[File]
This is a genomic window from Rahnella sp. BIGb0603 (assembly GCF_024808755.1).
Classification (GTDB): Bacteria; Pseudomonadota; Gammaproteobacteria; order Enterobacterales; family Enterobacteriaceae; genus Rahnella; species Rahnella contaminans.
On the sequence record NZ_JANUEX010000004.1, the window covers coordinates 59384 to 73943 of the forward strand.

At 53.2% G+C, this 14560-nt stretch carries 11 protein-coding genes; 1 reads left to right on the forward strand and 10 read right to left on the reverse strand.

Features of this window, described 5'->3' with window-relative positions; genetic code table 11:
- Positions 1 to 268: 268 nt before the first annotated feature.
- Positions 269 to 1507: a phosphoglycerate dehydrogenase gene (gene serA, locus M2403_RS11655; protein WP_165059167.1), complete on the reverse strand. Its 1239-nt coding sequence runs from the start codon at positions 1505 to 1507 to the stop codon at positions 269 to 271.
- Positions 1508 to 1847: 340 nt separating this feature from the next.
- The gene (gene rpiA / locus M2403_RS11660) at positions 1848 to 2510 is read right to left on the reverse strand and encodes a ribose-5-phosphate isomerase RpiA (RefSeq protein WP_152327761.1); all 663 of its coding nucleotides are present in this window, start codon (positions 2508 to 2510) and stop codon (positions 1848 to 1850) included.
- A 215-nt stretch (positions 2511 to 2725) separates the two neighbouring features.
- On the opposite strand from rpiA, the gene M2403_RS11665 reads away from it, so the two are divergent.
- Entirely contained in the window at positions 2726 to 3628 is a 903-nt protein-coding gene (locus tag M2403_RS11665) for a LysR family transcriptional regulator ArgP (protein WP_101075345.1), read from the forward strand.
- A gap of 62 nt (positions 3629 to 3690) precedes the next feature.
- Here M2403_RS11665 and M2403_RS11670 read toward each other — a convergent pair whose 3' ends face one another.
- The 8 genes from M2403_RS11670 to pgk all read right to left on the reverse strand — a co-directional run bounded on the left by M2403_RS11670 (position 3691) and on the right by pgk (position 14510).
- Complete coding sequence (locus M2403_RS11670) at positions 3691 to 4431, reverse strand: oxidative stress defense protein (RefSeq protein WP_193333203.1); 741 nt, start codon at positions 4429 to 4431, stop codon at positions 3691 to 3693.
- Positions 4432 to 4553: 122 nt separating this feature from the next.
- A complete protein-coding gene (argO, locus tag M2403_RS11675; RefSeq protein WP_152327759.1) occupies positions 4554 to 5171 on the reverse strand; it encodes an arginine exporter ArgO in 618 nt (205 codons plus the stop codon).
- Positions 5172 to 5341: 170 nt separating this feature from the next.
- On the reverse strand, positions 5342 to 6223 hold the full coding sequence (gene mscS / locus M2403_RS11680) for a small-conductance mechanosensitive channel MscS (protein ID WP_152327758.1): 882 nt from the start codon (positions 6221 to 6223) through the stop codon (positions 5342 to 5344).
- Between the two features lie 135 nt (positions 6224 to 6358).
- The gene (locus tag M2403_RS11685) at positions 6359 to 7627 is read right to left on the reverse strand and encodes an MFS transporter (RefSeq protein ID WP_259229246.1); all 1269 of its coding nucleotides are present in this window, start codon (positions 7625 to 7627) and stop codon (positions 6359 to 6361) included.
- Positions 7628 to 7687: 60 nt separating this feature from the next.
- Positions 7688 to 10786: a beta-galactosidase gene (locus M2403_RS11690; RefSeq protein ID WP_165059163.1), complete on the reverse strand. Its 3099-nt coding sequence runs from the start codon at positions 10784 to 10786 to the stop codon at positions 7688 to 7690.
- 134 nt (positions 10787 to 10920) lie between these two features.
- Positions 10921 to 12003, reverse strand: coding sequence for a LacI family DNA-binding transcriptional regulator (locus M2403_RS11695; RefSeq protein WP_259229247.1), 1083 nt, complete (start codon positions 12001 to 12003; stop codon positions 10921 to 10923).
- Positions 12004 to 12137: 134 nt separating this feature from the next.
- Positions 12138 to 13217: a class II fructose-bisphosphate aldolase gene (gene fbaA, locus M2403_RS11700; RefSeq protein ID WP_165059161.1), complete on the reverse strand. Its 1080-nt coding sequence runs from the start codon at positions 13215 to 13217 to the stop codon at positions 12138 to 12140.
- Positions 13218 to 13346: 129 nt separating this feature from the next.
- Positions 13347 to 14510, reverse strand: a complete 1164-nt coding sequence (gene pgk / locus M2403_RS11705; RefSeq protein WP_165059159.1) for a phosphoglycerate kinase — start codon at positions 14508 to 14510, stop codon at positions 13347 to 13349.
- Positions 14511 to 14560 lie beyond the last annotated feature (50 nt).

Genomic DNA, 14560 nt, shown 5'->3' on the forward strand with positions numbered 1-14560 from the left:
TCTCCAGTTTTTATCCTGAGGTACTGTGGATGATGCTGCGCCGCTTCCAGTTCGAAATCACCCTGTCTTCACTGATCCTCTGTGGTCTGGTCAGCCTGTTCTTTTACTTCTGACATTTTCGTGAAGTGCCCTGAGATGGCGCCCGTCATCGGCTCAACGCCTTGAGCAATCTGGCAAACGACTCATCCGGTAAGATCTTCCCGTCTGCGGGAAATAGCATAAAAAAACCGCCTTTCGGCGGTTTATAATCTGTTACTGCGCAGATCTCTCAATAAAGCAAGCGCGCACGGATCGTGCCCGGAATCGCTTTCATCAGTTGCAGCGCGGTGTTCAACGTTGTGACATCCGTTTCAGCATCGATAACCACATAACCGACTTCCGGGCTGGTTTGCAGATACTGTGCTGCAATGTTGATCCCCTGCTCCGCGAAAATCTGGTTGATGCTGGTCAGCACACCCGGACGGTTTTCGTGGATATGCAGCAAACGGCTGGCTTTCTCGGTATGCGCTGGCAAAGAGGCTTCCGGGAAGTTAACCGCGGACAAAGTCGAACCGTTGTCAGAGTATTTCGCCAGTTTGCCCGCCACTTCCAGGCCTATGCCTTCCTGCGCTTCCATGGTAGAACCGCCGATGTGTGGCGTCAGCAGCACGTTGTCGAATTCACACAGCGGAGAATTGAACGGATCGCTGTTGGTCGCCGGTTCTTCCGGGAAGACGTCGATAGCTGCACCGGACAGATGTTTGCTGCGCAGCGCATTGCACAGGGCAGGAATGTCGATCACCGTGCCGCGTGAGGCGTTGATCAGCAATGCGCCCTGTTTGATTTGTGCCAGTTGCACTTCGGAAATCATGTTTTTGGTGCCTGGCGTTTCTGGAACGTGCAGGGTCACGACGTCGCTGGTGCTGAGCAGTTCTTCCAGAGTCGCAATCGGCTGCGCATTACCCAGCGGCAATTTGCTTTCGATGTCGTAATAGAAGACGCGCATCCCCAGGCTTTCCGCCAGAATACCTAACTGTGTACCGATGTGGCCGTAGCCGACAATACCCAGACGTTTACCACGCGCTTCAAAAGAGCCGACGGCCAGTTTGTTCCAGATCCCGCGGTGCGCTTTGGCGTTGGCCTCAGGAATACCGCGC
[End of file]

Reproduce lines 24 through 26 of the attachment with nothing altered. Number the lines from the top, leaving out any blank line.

- Positions 7688 to 10786: a beta-galactosidase gene (locus M2403_RS11690; RefSeq protein ID WP_165059163.1), complete on the reverse strand. Its 3099-nt coding sequence runs from the start codon at positions 10784 to 10786 to the stop codon at positions 7688 to 7690.
- 134 nt (positions 10787 to 10920) lie between these two features.
- Positions 10921 to 12003, reverse strand: coding sequence for a LacI family DNA-binding transcriptional regulator (locus M2403_RS11695; RefSeq protein WP_259229247.1), 1083 nt, complete (start codon positions 12001 to 12003; stop codon positions 10921 to 10923).